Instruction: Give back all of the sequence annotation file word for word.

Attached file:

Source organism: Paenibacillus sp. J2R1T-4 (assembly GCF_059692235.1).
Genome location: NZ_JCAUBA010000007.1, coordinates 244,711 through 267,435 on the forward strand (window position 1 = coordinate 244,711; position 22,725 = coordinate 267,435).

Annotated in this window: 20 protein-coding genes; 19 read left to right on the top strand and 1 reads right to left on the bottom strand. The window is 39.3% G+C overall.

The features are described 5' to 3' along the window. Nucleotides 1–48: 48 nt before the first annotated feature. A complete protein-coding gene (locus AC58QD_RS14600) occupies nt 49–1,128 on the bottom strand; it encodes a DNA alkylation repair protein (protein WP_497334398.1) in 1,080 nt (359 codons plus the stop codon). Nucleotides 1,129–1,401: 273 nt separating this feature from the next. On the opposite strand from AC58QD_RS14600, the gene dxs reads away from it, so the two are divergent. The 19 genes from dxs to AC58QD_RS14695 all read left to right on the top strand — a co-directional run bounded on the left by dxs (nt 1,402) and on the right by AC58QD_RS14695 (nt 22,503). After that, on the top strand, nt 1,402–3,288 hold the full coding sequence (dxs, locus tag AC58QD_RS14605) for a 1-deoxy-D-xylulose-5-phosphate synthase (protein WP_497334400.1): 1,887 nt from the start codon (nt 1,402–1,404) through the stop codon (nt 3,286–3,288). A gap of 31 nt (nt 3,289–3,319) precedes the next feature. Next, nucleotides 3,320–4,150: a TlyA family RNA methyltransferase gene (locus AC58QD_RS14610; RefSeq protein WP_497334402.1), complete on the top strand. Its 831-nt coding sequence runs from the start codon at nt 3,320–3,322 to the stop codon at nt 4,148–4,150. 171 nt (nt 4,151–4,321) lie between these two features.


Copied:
Source organism: Paenibacillus sp. J2R1T-4 (assembly GCF_059692235.1).
Genome location: NZ_JCAUBA010000007.1, coordinates 244,711 through 267,435 on the forward strand (window position 1 = coordinate 244,711; position 22,725 = coordinate 267,435).

Annotated in this window: 20 protein-coding genes; 19 read left to right on the top strand and 1 reads right to left on the bottom strand. The window is 39.3% G+C overall.

The features are described 5' to 3' along the window. Nucleotides 1–48: 48 nt before the first annotated feature. A complete protein-coding gene (locus AC58QD_RS14600) occupies nt 49–1,128 on the bottom strand; it encodes a DNA alkylation repair protein (protein WP_497334398.1) in 1,080 nt (359 codons plus the stop codon). Nucleotides 1,129–1,401: 273 nt separating this feature from the next. On the opposite strand from AC58QD_RS14600, the gene dxs reads away from it, so the two are divergent. The 19 genes from dxs to AC58QD_RS14695 all read left to right on the top strand — a co-directional run bounded on the left by dxs (nt 1,402) and on the right by AC58QD_RS14695 (nt 22,503). After that, on the top strand, nt 1,402–3,288 hold the full coding sequence (dxs, locus tag AC58QD_RS14605) for a 1-deoxy-D-xylulose-5-phosphate synthase (protein WP_497334400.1): 1,887 nt from the start codon (nt 1,402–1,404) through the stop codon (nt 3,286–3,288). A gap of 31 nt (nt 3,289–3,319) precedes the next feature. Next, nucleotides 3,320–4,150: a TlyA family RNA methyltransferase gene (locus AC58QD_RS14610; RefSeq protein WP_497334402.1), complete on the top strand. Its 831-nt coding sequence runs from the start codon at nt 3,320–3,322 to the stop codon at nt 4,148–4,150. 171 nt (nt 4,151–4,321) lie between these two features.